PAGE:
Pixelberry's 'Choices' Was the Choose-Your-Own-Adventure Escape I Needed

I have been a pirate, a medical resident, a courtesan in ancient Rome. I have led armies to victory, and I have taken a sword to my chest. I have been all of them—bound together by our pain and pleasure, heartaches, battle wounds, and scars that run deeper. The night I found a lump in my breast, I mulled over the impossible for hours: Could this be cancer? I told a friend, “I’m too young to get breast cancer.” In that moment of quiet terror, I wanted to be anyone else, be anywhere but in my own skin. I rolled over in my bed, reaching for my phone to open Choices, the visual interactive game by Pixelberry Studios. I needed an escape, and Choices had been mine, like, always.
On the morning that I had to collect my biopsy reports, I wanted to hold onto the feeling of not knowing what comes next. I wanted to pause that moment in time where I was alive, where I didn’t yet know if everything was going to change. But I was not a character in one of my Choices books. This was not a chapter, and I could not abandon halfway.My earliest memory of playing Choices: Stories You Play was in journalism school, a few months into the game’s launch in August 2016. When The Freshman, one of the first books released on the app, prompted me to pick a name for my character, I typed mine in full: Somdyuti Datta Ray.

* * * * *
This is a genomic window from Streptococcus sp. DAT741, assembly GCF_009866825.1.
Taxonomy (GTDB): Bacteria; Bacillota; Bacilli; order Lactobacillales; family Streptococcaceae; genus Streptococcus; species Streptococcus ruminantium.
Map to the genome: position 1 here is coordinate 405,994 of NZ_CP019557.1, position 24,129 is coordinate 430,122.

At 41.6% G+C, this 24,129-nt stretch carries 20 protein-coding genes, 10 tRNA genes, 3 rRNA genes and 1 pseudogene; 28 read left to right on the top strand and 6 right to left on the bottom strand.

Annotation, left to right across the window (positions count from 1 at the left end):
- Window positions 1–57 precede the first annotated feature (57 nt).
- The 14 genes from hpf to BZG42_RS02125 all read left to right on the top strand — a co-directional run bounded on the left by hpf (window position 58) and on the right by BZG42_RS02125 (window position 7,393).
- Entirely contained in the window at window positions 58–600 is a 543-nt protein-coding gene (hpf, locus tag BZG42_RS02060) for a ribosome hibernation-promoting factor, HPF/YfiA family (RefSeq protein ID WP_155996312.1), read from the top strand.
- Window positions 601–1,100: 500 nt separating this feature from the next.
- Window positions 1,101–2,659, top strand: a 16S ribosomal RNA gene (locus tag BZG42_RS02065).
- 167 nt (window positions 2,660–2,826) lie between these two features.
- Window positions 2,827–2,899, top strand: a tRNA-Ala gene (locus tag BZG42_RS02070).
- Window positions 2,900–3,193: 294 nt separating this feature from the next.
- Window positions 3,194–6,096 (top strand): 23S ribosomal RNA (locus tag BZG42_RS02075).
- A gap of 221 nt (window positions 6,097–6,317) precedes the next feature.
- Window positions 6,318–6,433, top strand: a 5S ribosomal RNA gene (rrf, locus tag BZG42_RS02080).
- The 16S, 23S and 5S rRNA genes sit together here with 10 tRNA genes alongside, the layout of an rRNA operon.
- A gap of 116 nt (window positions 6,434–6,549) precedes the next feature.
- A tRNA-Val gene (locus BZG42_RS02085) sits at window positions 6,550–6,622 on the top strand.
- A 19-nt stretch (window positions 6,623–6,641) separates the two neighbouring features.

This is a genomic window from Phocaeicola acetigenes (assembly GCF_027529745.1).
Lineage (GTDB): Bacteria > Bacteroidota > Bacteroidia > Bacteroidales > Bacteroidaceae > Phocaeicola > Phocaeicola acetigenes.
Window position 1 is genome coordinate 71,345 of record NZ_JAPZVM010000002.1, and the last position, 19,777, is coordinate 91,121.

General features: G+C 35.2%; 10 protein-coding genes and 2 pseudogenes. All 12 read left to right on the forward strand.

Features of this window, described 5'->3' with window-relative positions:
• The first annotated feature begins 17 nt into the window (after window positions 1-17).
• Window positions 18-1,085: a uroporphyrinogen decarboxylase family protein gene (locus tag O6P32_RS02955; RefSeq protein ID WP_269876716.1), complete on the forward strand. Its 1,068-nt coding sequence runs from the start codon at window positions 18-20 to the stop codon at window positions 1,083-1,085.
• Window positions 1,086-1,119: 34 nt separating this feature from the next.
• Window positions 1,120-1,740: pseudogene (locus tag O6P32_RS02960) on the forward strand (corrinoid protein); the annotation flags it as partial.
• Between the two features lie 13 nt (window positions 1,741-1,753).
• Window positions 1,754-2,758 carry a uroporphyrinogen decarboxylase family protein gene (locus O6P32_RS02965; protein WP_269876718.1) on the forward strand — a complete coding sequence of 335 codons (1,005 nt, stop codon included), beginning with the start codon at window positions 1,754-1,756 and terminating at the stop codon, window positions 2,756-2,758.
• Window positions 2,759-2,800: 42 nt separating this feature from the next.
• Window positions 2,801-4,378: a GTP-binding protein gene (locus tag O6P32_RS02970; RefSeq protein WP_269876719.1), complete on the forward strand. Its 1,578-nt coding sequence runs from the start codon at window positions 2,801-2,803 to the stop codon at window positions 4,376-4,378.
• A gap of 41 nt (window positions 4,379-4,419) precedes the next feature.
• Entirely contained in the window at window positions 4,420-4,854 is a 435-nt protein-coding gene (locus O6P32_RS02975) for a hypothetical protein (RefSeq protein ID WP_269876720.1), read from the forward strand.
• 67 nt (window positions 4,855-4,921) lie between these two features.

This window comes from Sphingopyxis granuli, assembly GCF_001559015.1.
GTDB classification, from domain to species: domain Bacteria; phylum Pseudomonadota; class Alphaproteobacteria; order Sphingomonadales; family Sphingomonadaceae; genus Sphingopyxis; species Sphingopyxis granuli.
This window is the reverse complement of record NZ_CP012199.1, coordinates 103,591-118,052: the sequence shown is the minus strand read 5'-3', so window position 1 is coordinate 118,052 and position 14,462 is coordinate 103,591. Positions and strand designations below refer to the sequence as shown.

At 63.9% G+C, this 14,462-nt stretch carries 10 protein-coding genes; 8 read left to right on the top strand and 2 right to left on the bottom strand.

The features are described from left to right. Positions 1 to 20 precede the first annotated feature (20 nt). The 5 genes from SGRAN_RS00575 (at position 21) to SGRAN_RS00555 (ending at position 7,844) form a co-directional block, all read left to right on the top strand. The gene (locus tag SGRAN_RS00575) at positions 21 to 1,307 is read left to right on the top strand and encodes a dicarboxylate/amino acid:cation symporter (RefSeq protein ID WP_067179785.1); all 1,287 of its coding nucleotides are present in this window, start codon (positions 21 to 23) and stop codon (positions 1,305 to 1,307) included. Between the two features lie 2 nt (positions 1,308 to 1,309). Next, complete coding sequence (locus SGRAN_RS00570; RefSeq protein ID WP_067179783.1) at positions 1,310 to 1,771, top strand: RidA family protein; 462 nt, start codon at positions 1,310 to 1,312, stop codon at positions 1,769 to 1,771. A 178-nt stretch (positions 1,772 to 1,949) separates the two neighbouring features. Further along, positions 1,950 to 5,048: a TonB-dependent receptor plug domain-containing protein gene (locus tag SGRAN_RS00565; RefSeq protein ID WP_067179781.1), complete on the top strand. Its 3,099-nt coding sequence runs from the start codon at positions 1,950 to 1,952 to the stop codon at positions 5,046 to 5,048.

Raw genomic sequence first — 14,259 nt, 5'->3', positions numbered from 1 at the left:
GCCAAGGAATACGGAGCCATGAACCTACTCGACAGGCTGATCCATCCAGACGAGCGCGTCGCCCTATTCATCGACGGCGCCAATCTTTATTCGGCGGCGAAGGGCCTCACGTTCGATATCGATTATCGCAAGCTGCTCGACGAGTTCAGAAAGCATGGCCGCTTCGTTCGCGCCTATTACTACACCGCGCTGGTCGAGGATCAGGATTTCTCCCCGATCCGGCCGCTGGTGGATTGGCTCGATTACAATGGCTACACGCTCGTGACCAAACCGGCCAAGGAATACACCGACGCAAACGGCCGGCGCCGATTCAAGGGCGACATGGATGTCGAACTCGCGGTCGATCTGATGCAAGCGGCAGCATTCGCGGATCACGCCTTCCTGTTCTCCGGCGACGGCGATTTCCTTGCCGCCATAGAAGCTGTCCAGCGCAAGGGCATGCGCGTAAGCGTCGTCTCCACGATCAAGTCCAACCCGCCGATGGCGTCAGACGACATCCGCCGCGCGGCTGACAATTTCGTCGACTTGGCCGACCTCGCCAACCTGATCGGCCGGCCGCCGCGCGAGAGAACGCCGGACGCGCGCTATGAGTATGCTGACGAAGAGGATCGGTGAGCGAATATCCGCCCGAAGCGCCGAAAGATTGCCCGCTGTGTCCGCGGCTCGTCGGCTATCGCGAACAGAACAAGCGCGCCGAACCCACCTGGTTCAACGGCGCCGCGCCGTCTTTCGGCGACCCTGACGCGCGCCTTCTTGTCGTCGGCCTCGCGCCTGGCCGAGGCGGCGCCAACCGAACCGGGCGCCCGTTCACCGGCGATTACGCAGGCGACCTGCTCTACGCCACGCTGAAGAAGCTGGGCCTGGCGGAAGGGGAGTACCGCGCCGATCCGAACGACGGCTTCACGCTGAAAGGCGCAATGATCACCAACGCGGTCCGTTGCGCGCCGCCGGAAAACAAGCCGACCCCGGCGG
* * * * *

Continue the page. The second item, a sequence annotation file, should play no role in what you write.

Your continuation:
In Choices, players can pick interactive stories or “books” across genres like adventure, romantic drama, horror, fantasy, and mystery. New “chapters” are released every week. You customize your protagonist down to their face, skin tone, hairstyle, clothes—even gender in select books. It's a world where your choices impact the narrative and those around you.

Book after book, chapter after chapter, I was in my characters’ heads. Do I want to be kinder? Do I want to spare a life? Should I betray my friends? I’d find myself carefully choosing my responses (“Would I say this in real life?”) and my actions (“Do I really want to?”). I was treading a fine line between my real self and a version of myself that breathed within the chapters of the books. My characters lived in a fictional world molded by my decisions. It became my safe place: I could feel things and do things that I wouldn’t say aloud.

But, as months rolled into years, these choices—my choices—settled heavier on me. I would open the app and ask, am I lying to myself? I knew that none of my choices were wrong. If selfhood was a spectrum, then the sum of my intentions in the game would make me.

I wanted to be desired, wanted, loved. How does it feel to be ached for wholly and unconditionally, like my counterpart in #LoveHacks?I wanted to feel empowered. How does it feel to wield my beauty to deceive others, like my counterparts in A Courtesan of Rome and Blades of Light and Shadow?

I wanted to be a hero. How does it feel to lay down my life for the greater good?

I could be more, more, more. So then, if I was living my true self as my characters, who am I?

There was an intimacy in admitting to myself that my characters onscreen were an extension of myself. It was no different than putting myself in the shoes of the hundreds of characters in books and films. And if I was the choices that I make in the game, I was also my other “selves.”